Feature Article of Saturday, 22 December 2012
Columnist: Thompson, Kofi
By Kofi Thompson
Law courts in Ghana neither allow radio broadcasts nor the telecasting of their proceedings.
It is typical of some of those around Nana Addo Danquah Akufo-Addo, who feel that somehow societal rules and regulations don't apply to them, that the farcical demand is being made that proceedings of the New Patriotic Party's Supreme Court challenge of the Electoral Commissioner's declaration of the results of the December 7th 2012 presidential election, ought to be covered live by radio and television stations.
The way those too-clever-by-half individuals from whom the idea originates are couching their absurd demand, illustrates perfectly how they have turned the cloaking of self-serving self-interest with high-minded principle, into a fine art.
Naturally, the last thing that those who thought that Alice-in-wonderland type of promises could win them political power want, is for a return to normalcy in Ghana - after the presidential election they are disputing.
They are keenly aware that they risk becoming irrelevant, if Ghanaians return to everyday life again, after the election of a new president.
The strategy therefore is to make the Electoral Commissioner's declaration of the election of a new president appear to be illegitimate.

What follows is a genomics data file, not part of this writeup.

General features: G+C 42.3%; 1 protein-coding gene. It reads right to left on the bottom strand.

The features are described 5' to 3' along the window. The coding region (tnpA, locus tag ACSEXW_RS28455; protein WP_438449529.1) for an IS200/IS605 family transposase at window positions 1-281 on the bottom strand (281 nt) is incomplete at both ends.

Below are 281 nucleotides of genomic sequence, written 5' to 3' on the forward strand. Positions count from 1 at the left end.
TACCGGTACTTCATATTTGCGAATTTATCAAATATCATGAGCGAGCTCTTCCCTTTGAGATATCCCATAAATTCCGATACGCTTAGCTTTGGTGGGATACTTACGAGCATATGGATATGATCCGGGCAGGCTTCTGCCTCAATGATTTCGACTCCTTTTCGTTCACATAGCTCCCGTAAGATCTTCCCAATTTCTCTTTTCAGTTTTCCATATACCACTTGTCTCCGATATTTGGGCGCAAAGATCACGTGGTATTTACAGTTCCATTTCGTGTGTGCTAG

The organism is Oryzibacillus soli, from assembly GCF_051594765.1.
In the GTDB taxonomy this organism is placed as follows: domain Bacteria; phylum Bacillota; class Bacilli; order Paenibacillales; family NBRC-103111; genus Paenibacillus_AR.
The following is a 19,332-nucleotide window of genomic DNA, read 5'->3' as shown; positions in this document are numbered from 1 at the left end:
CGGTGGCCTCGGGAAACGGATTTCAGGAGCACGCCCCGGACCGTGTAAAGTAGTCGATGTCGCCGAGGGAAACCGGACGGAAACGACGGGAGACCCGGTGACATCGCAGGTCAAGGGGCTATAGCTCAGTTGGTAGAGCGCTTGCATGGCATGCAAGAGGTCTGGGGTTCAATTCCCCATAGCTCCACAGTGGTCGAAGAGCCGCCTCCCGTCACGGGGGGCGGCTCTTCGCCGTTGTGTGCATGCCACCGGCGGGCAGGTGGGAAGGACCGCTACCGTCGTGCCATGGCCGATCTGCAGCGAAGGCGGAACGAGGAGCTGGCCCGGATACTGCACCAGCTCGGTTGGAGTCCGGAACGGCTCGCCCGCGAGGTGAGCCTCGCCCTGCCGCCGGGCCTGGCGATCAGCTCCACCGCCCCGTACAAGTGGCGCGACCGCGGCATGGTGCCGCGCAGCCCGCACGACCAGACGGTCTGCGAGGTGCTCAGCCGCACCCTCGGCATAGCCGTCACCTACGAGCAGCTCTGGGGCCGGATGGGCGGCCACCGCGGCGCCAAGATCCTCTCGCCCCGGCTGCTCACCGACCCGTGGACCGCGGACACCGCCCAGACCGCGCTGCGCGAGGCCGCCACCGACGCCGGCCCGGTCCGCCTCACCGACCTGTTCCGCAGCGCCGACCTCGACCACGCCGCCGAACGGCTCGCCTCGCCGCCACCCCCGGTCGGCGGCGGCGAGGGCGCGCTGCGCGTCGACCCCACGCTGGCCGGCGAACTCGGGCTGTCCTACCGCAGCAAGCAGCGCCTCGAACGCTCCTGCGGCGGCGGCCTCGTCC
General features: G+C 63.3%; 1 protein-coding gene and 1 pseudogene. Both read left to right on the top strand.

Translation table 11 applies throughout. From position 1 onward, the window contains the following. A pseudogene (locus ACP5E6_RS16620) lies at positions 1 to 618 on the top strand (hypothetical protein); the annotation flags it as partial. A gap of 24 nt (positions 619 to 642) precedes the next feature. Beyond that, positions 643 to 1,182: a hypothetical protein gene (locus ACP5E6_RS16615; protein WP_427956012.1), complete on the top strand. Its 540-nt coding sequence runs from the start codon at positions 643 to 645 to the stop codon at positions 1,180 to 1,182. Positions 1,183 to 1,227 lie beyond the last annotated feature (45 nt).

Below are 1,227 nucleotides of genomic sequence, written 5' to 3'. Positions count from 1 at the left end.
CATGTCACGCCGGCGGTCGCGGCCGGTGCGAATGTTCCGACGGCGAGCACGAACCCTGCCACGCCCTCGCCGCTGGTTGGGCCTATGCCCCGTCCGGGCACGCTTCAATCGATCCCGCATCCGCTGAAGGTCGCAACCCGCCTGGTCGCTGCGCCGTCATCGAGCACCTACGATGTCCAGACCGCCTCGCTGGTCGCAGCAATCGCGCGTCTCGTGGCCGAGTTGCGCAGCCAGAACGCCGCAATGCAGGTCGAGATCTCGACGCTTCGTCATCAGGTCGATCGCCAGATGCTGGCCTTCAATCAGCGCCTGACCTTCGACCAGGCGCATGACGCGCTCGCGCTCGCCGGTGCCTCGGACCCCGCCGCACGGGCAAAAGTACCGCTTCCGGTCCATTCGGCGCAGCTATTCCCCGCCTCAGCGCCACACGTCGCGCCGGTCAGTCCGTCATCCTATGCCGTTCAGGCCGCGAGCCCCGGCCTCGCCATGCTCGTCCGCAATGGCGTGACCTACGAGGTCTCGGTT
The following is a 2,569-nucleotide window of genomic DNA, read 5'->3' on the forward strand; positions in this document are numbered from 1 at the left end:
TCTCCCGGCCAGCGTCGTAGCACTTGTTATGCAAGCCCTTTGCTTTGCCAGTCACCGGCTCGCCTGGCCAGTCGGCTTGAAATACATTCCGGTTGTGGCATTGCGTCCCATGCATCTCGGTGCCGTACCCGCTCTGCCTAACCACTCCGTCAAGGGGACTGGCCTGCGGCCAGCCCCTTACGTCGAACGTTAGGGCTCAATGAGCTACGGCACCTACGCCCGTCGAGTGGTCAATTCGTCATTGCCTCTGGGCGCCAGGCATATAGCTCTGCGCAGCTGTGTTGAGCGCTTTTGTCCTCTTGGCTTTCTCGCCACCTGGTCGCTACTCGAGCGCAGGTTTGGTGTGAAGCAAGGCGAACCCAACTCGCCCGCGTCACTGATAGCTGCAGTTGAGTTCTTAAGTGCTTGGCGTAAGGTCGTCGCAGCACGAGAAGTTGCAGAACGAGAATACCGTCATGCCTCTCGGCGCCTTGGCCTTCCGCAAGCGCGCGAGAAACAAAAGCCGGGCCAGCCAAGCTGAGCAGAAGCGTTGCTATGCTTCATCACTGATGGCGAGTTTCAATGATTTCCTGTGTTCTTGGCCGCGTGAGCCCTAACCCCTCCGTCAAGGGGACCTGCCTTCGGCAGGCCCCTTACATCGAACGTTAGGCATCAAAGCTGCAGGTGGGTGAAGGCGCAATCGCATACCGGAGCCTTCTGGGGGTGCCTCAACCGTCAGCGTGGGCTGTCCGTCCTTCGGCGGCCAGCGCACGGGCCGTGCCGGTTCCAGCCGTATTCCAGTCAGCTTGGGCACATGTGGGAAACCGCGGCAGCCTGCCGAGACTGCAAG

To that end, they must make sure that the arena in which what the Electoral Commissioner, Dr. Afari-Gyan, insists, and is adamant, are "false" claims - that the election in which millions of eagle-eyed Ghanaians (and who was more vigilant than the party of Kennedy Adjapong & Co., I ask?) watched polling station vote-counting (in all 26,000 polling centres) to ensure that no one stole the election - is heard, becomes the cynosure of the nation's eyes.
That will doubtless enable them maintain an atmosphere of continued uncertainty and tension in Ghana, and serve their purposes perfectly: give their "false" (the Electoral Commissioner's choice of word not mine) claims an aura of respectability and genuineness in the minds of ordinary people in Ghana.
The added bonus for them, is that if anyone who is a stickler for due process and the rule of law opposes the suggestion, on principle, the impression is immediately created that or he or she is afraid of the 'truth' that they want hidden from Ghanaians, from coming out into the open.
Well, they must not be given an opportunity to play to the gallery for their political benefit - and cause an upheaval in the process.
It will not happen - no matter how principled and high-minded they couch the language used to try and justify something that court rules in the Republic of Ghana expressly prohibit.
An exception cannot be made under any circumstances - if all are truly equal before the law. Court proceedings can neither be filmed nor recorded for broadcasting or telecasting in Ghana. Period.
An exception cannot be made, simply because those who think they are masters of the universe, believe it will serve the dubious ends they seek.
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